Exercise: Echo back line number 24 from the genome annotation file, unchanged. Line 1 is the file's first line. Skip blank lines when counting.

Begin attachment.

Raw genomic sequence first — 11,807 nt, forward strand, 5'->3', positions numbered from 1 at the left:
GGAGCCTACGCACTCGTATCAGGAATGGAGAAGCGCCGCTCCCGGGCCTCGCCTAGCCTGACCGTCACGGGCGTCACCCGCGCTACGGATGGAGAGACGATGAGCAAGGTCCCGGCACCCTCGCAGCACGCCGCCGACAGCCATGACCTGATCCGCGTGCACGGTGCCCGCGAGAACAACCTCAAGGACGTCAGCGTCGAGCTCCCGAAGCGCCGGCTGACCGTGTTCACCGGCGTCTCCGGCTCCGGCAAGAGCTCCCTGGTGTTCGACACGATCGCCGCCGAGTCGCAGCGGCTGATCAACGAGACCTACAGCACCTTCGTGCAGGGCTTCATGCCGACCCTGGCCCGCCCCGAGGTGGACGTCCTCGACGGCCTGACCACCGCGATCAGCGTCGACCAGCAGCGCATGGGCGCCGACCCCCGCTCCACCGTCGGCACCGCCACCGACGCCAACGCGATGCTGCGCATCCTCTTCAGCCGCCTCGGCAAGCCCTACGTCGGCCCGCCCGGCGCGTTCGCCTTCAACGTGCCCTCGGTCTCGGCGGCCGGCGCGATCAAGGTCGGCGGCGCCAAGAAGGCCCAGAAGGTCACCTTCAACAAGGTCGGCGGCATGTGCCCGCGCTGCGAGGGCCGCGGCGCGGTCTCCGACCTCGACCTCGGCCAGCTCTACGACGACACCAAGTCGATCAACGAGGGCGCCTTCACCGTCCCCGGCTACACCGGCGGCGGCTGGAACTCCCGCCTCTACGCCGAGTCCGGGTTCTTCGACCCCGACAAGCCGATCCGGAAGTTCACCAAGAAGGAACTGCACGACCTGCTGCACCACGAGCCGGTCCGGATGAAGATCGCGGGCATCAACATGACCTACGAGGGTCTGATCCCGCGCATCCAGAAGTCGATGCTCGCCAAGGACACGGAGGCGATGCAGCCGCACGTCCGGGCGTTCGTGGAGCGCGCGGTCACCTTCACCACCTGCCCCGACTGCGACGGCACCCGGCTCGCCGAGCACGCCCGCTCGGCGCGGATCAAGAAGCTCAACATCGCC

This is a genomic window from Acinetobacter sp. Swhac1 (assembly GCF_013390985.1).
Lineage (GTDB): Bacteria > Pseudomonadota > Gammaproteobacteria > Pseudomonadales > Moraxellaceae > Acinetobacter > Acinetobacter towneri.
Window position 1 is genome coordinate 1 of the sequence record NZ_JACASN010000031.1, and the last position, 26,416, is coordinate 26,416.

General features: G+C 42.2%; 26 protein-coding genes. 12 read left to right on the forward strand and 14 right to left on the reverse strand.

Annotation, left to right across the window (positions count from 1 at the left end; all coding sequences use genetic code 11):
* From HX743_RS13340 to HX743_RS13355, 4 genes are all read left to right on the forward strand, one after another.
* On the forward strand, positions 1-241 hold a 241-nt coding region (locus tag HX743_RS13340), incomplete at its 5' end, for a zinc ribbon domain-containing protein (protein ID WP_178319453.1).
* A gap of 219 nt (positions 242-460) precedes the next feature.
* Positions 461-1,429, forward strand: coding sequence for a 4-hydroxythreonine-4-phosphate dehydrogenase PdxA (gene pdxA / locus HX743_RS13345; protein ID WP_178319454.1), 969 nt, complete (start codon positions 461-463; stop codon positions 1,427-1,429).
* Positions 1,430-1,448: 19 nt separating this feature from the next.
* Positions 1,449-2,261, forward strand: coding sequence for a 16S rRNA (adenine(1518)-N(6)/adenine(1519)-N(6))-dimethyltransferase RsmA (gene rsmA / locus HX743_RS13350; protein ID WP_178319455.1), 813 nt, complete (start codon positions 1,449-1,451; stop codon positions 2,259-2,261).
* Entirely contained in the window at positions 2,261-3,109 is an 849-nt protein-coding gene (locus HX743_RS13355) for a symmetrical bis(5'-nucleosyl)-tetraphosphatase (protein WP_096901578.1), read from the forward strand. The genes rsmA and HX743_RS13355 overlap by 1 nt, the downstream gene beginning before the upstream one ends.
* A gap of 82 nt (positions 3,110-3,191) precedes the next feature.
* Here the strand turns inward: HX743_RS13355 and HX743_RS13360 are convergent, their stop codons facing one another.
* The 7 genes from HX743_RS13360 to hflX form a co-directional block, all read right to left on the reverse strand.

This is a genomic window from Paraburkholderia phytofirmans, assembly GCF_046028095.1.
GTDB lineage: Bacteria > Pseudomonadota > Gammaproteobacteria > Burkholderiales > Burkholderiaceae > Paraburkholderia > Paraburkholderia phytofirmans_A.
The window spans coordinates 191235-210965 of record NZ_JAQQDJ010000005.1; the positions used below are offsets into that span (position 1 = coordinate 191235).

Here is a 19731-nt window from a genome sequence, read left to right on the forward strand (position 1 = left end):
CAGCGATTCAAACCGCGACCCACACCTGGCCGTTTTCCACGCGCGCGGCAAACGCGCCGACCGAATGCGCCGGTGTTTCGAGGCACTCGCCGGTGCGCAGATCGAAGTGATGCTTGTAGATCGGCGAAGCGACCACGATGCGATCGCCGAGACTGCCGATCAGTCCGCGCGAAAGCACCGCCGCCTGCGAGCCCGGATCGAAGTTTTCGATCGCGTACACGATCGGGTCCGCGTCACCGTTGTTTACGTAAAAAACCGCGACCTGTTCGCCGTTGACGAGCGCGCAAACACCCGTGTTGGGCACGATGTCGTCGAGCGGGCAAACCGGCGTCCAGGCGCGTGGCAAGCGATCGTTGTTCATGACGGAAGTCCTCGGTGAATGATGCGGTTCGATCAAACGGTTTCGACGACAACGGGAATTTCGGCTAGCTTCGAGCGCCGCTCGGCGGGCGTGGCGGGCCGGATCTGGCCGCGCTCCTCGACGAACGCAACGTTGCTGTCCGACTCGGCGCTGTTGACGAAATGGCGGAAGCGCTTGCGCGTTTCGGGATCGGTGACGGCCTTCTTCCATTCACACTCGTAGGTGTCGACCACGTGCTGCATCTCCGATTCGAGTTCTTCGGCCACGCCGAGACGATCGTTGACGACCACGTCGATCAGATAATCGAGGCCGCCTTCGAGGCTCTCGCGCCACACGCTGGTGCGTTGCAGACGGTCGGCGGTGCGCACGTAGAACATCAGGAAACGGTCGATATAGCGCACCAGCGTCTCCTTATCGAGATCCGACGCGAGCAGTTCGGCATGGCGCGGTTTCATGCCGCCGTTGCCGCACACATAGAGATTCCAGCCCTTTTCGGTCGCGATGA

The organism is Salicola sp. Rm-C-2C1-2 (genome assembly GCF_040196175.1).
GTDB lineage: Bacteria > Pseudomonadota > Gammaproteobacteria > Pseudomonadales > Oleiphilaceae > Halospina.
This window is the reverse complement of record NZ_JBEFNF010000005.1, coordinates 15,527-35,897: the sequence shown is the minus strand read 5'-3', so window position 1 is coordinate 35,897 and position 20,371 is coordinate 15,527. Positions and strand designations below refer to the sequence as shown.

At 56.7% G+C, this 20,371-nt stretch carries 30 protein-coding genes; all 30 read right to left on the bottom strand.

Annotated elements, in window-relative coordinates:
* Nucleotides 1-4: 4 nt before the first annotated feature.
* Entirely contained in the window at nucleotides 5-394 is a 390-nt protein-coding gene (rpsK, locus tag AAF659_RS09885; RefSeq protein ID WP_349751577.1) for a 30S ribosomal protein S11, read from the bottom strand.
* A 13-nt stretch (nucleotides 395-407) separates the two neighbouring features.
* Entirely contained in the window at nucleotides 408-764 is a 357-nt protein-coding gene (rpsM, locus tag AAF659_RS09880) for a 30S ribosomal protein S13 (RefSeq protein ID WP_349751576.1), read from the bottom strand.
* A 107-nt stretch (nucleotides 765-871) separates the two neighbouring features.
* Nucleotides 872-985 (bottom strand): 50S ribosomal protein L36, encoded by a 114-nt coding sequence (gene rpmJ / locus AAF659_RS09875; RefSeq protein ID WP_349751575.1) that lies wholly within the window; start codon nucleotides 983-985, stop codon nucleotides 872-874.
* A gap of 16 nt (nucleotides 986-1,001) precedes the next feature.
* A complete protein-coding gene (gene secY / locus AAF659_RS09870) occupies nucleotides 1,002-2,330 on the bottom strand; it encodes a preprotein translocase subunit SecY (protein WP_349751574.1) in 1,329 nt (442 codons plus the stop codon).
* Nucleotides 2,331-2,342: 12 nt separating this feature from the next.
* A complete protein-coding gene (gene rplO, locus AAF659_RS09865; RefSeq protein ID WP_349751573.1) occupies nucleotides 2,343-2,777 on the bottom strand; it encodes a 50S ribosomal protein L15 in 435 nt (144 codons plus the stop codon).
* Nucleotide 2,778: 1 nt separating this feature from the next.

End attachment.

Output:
GTDB lineage: Bacteria > Pseudomonadota > Gammaproteobacteria > Pseudomonadales > Oleiphilaceae > Halospina.